Saturday, October 28

Saturday's Old Photo

I am declaring--I love declaring things; have you noticed?--that every Saturday is Old Photo Day on this blog. (I love old photos, too; you may have noticed that, as well). Oldest son has been busy scanning and cleaning up some old photos and I might as well make use of them. A nice bonus to this plan is that I'll be able to post something even when I have a busy Saturday, as I often do.

Usually, I'll tell you something about the photo--maybe even a little story about it--but with today's photo, I'm letting you tell me. Put on your detective hat, get out your magnifying glass (Efficient folk will just click for the larger view.) and figure this mystery out.

Where was this photo it taken?

When was this photo taken?

Who is this person?

What is this person doing?

Update: Some of the questions have been answered. The person is me, the time is the summer of 1967 or some year thereabouts. (Check the comments to find out who guessed these things correctly.) No one has pinpointed where the photo was taken or what I was doing. The key is the where of the photo. Once the where is known, the what becomes obvious. I'm not asking the impossible, by the way. Someone will know this place, I'm sure. In fact, if some of the people who have already guessed would pull their thinking caps down a little farther, they would probably come up with the right place.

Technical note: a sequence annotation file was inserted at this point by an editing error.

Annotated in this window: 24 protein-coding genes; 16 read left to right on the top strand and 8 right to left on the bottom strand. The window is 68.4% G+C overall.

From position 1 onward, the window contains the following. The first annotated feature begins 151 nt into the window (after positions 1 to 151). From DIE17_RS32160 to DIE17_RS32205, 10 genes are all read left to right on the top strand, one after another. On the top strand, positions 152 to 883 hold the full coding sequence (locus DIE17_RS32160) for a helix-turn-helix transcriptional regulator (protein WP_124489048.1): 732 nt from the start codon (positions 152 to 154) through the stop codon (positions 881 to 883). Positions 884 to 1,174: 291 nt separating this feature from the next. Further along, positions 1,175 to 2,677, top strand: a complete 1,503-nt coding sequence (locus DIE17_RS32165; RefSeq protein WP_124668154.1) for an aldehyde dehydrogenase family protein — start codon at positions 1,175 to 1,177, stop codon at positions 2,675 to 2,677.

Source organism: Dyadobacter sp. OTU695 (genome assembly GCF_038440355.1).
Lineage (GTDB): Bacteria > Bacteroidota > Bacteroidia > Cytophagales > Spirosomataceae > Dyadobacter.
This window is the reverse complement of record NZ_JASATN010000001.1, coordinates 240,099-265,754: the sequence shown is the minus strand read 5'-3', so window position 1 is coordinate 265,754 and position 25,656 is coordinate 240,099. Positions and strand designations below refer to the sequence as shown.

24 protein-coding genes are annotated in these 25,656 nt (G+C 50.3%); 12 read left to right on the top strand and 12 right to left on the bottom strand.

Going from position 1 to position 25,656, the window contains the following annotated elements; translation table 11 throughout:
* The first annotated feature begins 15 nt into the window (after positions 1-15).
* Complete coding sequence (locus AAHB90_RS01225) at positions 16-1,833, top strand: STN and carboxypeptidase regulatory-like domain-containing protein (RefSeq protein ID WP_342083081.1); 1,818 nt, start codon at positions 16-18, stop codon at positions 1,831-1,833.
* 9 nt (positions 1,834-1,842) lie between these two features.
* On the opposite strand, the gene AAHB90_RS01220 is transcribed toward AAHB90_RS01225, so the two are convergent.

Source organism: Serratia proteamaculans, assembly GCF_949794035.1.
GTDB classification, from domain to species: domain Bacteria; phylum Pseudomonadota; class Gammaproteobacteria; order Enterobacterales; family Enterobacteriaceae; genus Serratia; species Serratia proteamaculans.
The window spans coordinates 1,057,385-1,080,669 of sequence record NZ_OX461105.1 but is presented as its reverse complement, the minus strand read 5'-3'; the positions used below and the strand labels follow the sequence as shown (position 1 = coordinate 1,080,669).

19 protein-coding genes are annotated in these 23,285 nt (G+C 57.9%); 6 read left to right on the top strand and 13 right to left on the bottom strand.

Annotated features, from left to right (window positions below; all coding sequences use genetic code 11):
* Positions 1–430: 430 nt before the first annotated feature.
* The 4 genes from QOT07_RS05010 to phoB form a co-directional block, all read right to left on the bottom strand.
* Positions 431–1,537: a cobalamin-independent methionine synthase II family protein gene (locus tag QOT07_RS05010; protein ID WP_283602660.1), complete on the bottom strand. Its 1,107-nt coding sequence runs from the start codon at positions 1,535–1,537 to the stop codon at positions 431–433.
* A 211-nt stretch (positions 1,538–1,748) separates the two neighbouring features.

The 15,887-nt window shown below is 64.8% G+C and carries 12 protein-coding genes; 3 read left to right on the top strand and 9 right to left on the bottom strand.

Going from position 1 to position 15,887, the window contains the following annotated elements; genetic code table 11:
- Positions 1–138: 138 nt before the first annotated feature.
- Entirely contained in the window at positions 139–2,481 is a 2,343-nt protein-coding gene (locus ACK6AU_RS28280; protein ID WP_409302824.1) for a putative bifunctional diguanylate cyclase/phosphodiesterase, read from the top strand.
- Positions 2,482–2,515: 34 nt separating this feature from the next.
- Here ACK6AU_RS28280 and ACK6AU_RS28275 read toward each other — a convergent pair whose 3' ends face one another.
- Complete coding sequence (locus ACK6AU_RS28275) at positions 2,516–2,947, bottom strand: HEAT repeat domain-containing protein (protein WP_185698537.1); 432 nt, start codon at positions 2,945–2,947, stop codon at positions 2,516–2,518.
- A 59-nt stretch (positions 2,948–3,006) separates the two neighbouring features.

Update 2: Time for two hints:
  1. If you googled for images of this location, you'd get pages and pages of photos of people doing exactly the same thing I am in this photo.
  2. The person who gathered the main source material for Longfellow's Song of Hiawatha was at this spot in 1832.
Update 3: Jeremy Pierce correctly identified the place as the source of the Mississippi River. That's the spot where the the stream that becomes the river flows out of Lake Itaska in Itaska State Park. The person credited with discovering where the Mississippi starts is Henry Schoolcraft in 1832.

Almost everyone who visits here walks across, either on the rocks or wading through the water, just so they can say they walked across the Mississippi River.